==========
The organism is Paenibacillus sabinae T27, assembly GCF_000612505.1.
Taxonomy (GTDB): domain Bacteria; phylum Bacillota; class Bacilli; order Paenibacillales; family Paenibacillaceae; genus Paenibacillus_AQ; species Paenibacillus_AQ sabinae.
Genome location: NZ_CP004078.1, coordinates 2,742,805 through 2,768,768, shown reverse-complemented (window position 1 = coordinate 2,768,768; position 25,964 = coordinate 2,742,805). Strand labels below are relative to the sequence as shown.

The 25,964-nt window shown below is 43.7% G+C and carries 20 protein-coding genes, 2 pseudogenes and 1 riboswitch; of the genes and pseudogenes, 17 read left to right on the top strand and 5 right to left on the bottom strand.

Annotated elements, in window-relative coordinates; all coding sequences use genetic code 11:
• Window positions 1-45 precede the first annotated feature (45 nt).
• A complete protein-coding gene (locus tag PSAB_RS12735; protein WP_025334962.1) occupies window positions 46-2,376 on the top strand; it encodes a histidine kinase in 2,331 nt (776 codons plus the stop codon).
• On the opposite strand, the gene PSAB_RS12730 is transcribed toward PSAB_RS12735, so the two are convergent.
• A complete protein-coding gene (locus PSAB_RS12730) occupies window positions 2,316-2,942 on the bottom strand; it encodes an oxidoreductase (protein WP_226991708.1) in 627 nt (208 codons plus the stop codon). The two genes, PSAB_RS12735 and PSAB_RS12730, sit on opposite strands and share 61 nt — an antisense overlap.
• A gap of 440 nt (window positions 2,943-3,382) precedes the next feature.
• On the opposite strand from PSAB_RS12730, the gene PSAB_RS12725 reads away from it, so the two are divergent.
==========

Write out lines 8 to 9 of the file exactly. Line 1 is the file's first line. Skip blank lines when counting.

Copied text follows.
• On the opposite strand, the gene PSAB_RS12730 is transcribed toward PSAB_RS12735, so the two are convergent.
• A complete protein-coding gene (locus PSAB_RS12730) occupies window positions 2,316-2,942 on the bottom strand; it encodes an oxidoreductase (protein WP_226991708.1) in 627 nt (208 codons plus the stop codon). The two genes, PSAB_RS12735 and PSAB_RS12730, sit on opposite strands and share 61 nt — an antisense overlap.